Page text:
v. 15. And the singers, the sons of Asaph, were in their place, in the station appointed to them, where they chanted their psalms, according to the commandment of David, and Asaph, and Heman, and Jeduthun, the king's seer. And the porters waited at every gate, both the singers and the porters being on duty, of course, on every day of the feast; they might not depart from their service; for their brethren, the Levites, prepared for them, so they all could take part in the great sacrificial feast.
v. 16. So all the service of the Lord was prepared the same day, all the other days being modeled after the first day of the festival, to keep the Passover, and to offer burnt offerings upon the altar of the Lord, according to the commandment of King Josiah.
v. 17. And the children of Israel that were present kept the Passover at that time and the Feast of Unleavened Bread seven days, the two being considered as one festival and the names later used as synonyms.
v. 18. And there was no Passover like to that kept in Israel from the days of Samuel, the prophet, even the great celebration of Hezekiah, 2 Chronicles 30, having been eclipsed in splendor and solemnity; neither did all the kings of Israel keep such a Passover as Josiah kept, and the priests, and the Levites, and all Judah and Israel that were present, and the inhabitants of Jerusalem.
v. 19. In the eighteenth year of the reign of Josiah was this Passover kept. This great celebration was a last merciful visitation of the Lord upon Judah, who once more gave His people the purity and the splendor of the ancient worship, just as He in these last days of the world has once more given us the purity of the Gospel in all its splendid power.
Josiah Slain at Megiddo
v. 20. After all this, when Josiah had prepared the Temple, when his work of restoring the ancient worship had come to a close and an era of peace and prosperity might have been expected, Necho, king of Egypt, came up to fight against Charchemish by Euphrates, a great commercial city. And Josiah went out against him, either because he thought the neutrality of his country endangered, or because he felt that he must take the part of the Assyro-Babylonian king.
v. 21. But he sent ambassadors to him, saying, What have I to do with thee, thou king of Judah? Pharaoh-Necho urged Josiah not to meddle in this affair, since he had no quarrel with him. I come not against thee this day, but against the house wherewith I have war; for God commanded me to make haste. Forbear thee from meddling with God, who is with me, that He destroy thee not. What Necho believed to be the will of the Egyptian god whom he served, that he transferred to Jehovah of Israel, in order to persuade Josiah the more easily.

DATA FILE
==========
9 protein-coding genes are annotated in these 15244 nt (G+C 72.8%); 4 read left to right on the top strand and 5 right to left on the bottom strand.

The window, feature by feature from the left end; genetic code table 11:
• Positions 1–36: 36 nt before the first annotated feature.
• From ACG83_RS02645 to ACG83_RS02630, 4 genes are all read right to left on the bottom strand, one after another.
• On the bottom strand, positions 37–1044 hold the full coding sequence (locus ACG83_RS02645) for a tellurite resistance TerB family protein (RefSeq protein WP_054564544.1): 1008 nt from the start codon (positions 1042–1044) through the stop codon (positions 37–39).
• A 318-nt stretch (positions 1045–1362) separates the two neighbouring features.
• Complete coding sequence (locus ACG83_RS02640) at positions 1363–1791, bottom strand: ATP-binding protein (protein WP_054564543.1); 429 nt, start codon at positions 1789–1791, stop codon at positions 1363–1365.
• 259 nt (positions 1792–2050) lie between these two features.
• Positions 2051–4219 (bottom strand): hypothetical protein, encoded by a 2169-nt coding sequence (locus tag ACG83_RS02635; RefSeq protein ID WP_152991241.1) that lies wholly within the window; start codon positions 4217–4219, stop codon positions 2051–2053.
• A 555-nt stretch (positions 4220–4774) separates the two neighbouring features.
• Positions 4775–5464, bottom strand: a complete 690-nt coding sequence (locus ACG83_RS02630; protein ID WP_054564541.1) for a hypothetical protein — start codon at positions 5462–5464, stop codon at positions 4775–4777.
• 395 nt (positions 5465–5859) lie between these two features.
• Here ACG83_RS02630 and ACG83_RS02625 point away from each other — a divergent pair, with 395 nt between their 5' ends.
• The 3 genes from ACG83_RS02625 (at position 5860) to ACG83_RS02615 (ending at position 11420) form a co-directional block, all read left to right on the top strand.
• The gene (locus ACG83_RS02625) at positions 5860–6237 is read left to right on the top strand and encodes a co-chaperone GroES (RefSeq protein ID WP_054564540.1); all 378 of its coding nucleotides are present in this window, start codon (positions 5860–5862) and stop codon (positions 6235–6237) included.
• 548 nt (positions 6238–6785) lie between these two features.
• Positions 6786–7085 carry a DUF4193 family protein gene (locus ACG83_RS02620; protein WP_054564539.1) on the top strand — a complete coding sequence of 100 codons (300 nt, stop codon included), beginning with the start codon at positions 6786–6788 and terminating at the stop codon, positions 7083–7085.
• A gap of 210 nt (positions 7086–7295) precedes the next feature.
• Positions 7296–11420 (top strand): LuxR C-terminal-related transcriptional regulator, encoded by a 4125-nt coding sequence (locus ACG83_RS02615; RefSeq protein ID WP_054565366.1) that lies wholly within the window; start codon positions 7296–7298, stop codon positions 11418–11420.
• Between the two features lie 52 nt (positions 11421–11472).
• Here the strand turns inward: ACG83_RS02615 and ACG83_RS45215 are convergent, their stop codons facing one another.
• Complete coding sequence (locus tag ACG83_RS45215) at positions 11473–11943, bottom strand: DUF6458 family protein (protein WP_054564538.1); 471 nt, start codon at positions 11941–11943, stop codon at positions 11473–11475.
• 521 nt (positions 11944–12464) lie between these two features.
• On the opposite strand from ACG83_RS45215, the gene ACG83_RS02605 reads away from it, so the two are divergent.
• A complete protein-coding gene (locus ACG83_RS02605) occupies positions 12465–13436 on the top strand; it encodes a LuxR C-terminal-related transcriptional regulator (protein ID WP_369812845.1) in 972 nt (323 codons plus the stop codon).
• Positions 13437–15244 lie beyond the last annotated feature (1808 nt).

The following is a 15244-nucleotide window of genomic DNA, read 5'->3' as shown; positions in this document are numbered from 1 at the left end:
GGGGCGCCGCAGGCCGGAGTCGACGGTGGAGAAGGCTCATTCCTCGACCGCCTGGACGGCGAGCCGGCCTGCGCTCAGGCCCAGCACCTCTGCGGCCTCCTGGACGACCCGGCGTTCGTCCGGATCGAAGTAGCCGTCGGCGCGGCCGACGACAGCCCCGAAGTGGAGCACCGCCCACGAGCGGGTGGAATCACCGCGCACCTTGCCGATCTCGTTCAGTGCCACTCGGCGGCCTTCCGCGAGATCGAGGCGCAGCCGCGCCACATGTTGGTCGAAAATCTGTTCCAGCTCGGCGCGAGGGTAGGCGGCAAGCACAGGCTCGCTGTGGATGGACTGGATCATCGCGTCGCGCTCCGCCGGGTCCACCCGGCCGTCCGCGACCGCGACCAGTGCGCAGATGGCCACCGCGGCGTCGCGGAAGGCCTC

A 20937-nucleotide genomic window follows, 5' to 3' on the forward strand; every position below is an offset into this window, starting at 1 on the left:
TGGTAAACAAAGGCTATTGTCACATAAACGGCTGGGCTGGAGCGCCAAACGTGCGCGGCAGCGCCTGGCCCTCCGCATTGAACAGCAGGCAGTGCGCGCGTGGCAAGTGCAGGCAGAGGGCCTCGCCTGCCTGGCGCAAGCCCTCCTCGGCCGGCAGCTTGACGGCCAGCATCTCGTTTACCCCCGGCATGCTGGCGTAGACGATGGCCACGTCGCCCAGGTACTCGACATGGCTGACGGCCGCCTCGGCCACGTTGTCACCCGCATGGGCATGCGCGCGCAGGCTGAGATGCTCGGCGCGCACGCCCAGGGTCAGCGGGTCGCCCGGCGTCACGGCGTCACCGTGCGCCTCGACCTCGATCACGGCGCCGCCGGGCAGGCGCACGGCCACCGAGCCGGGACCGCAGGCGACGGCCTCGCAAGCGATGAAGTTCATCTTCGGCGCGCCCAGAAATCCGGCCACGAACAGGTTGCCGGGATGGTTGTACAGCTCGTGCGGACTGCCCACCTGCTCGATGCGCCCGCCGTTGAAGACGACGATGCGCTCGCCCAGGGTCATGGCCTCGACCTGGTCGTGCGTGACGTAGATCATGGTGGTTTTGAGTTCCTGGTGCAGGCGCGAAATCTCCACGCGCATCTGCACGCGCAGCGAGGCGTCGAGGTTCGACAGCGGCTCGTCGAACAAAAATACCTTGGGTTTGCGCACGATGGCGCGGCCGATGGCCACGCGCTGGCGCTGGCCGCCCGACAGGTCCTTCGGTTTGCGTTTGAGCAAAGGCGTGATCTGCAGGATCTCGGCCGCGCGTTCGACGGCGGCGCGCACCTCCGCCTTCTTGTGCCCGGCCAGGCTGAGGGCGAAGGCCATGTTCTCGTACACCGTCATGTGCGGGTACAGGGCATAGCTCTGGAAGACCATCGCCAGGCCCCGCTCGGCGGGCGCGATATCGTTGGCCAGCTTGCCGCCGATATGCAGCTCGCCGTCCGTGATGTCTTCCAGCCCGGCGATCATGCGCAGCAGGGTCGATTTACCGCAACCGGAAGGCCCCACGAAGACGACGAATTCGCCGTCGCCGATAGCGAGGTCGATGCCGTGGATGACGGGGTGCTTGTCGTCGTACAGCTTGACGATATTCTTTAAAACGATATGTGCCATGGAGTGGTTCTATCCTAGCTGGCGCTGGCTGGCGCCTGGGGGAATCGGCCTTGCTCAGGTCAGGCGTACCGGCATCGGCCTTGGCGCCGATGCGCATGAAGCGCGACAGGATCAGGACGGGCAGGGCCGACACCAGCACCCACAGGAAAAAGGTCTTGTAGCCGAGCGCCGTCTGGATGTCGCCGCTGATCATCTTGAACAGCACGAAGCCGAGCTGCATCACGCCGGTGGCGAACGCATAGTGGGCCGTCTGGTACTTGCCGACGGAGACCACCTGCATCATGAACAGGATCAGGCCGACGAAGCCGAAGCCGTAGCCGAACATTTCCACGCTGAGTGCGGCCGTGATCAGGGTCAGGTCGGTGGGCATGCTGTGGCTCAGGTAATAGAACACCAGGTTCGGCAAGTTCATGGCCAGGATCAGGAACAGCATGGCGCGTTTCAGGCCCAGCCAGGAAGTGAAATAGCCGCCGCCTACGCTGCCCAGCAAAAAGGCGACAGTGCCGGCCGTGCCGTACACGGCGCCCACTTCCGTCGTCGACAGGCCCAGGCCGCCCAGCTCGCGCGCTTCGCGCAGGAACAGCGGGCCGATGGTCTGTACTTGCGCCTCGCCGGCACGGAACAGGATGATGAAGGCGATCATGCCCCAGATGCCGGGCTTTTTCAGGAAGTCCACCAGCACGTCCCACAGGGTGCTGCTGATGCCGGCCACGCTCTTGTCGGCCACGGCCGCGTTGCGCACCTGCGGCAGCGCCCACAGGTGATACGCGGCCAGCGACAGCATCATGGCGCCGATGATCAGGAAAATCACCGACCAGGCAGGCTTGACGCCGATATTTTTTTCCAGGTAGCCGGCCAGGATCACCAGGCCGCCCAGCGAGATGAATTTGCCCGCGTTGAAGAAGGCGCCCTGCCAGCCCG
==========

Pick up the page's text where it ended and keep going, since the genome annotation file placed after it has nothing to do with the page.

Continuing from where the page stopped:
v. 22. Nevertheless, Josiah would not turn his face from him, but disguised himself, as Ahab of Israel had done in the battle against the Syrians, by wearing the armor and dress of a common soldier or officer, that he might fight with him, and hearkened not unto the words of Necho from the mouth of God, and came to fight in the Valley of Megiddo, in the Plain of Jezreel, Necho having either brought up his army by fleet to the neighborhood of Carmel or marched up along the Mediterranean Sea.
v. 23. And the archers shot at King Josiah; and the king said to his servants, Have me away; for I am sore wounded, sick with the severity and with the pain of his wound.
v. 24. His servants therefore took him out of that chariot and put him in the second chariot that he had, probably one larger and more comfortable than his war-chariot. And they brought him to Jerusalem; and he died and was buried in one of the sepulchers of his fathers, in the tombs of the kings. And all Judah and Jerusalem mourned for Josiah.
v. 25. And Jeremiah lamented for Josiah; and all the singing men and the singing women spake of Josiah in their lamentations to this day, probably taking one of the poems of Jeremiah for that purpose, and made them an ordinance in Israel; and, behold, they are written in the lamentations, a collection of poems chanted on certain public occasions by professional singers.
v. 26. Now, the rest of the acts of Josiah and his goodness, all his acts of kindness, according to that which was written in the Law of the Lord,
v. 27. and his deeds, first and last, behold, they are written in the Book of the Kings of Israel and Judah. He was one of the best-loved kings of the house of David, through whom God blessed His people, as He does through all faithful rulers.
These files are public domain.
Text Courtesy of BibleSupport.com. Used by Permission.
Kretzmann, Paul E. Ph. D., D. D. "Commentary on 2 Chronicles 35". "Kretzmann's Popular Commentary". https://www.studylight.org/
the Third Week after Epiphany